My project of trying to find a meaning in each passage of the Gleanings is nestled firmly in this context. The passages of the Gleanings were compiled from Bahá’u’lláh’s wider Writings by Shoghi Effendi, whom the Bahá’í community refers to by the title of the Guardian. In the years between ‘Abdul-Bahá’s passing and the time when there were enough Baha’i communities around the world to make possible the electing of the world council (called the Universal House of Justice), Shoghi Effendi carried the burden of helping the community acknowledge the meanings that Bahá’u’lláh had written and that ‘Abdul-Bahá had explained. Shoghi Effendi also translated all the passages included in the Gleanings.

So as I read the Gleanings, the question in my mind is: What is the honorable Shoghi Effendi trying to tell me about the meaning of Bahá’u’lláh’s Revelation? Why did he choose to include each of these passages in this fundamental compilation, and why did he arrange the passages in this order? Bahá’u’lláh’s Revelation is vast, with a hundred books, with many letters and epistles, many of which are still not yet translated from their original languages of Arabic and Persian, almost none of which were translated at the time that Shoghi Effendi published the Gleanings. He had to choose carefully what he could translate and then present to the seekers of the world during the limited time he had – during his one life.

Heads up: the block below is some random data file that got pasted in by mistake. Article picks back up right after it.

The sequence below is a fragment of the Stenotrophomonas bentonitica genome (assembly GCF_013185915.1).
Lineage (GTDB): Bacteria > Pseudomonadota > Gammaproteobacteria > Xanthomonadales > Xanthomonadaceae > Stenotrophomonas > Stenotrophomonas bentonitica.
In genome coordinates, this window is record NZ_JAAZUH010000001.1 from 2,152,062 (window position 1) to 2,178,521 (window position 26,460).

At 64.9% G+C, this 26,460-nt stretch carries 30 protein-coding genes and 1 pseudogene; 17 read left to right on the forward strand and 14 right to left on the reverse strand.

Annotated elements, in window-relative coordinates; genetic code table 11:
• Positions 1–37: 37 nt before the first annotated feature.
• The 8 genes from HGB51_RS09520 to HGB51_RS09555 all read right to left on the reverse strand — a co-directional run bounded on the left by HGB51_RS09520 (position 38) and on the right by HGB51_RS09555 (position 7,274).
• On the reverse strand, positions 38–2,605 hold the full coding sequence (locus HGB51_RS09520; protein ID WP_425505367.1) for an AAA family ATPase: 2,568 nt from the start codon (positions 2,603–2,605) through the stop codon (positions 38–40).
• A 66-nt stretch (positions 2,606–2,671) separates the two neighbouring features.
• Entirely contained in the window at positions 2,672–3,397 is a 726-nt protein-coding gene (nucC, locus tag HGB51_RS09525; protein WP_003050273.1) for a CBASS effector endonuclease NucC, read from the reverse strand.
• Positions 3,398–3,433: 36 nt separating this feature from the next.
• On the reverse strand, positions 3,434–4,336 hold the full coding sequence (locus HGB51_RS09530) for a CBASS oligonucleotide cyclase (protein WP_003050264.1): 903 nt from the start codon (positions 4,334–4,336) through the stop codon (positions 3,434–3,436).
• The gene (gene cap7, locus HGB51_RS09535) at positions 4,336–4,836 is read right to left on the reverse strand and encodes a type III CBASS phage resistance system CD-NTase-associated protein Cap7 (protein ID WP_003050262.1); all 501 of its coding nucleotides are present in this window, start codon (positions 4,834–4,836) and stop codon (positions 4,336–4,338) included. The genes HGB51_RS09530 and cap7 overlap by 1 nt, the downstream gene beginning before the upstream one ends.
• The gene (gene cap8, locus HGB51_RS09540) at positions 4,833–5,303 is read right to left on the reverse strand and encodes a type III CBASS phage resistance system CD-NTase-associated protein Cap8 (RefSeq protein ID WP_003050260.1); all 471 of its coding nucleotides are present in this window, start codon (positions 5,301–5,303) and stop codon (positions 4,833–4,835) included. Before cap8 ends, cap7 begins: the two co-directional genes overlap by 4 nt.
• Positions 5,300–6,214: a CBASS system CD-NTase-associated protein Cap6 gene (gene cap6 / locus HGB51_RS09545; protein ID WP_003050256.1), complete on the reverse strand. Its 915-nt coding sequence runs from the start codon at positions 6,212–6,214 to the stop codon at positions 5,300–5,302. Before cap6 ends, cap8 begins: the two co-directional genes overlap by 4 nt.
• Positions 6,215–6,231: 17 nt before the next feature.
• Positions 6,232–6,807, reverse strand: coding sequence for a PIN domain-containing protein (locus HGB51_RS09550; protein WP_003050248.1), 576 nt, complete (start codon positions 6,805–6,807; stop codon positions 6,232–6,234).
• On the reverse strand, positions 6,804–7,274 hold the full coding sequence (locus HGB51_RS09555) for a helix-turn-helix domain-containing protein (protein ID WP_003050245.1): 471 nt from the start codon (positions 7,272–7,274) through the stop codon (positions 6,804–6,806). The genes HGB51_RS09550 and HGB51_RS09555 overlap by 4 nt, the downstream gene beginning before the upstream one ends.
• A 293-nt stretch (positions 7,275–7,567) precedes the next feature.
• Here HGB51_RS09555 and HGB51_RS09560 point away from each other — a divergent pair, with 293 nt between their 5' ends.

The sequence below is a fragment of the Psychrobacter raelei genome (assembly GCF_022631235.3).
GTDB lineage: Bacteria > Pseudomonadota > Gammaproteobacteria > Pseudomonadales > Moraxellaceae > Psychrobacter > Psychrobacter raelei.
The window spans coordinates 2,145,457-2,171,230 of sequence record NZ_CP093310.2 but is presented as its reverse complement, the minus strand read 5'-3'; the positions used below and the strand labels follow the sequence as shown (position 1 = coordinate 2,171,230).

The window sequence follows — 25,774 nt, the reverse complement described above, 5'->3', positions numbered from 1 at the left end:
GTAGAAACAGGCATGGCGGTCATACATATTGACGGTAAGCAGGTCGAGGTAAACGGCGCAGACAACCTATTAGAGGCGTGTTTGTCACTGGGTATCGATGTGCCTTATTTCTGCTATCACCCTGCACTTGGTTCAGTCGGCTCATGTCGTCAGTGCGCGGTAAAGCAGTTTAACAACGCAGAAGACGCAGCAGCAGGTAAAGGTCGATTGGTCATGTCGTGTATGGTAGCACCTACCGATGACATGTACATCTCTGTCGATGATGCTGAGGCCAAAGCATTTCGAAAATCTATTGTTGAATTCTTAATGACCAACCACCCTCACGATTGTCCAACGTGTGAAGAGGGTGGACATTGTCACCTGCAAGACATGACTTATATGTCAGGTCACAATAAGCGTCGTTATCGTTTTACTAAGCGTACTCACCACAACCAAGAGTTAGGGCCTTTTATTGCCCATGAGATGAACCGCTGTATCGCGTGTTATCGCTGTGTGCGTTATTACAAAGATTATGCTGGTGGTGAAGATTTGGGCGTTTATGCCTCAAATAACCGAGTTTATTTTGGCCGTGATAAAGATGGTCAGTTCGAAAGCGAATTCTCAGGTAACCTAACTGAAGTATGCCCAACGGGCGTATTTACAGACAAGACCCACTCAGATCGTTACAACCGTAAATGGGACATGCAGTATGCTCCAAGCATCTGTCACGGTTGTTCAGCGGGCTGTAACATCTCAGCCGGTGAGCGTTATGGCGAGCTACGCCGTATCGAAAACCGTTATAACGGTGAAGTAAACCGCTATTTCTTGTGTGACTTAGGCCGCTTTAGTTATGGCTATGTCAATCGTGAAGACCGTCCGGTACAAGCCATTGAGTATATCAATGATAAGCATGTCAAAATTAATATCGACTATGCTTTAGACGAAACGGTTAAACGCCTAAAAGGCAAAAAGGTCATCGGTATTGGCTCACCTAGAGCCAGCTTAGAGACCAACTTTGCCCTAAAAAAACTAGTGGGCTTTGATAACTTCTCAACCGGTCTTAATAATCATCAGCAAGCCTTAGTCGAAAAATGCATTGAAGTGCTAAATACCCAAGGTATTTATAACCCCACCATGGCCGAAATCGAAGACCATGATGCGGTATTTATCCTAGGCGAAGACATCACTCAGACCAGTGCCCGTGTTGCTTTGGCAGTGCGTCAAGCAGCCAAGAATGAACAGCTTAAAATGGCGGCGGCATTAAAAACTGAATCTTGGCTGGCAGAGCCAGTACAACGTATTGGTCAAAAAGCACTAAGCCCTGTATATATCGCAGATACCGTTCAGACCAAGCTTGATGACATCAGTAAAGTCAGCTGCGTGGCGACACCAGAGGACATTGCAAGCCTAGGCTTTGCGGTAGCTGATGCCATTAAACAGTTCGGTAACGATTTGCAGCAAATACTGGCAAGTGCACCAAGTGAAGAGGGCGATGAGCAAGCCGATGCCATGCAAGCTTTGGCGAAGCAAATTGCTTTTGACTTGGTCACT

So Gleanings is a book compiled and presented with great weight. What does it have to say? I can’t wait to find out.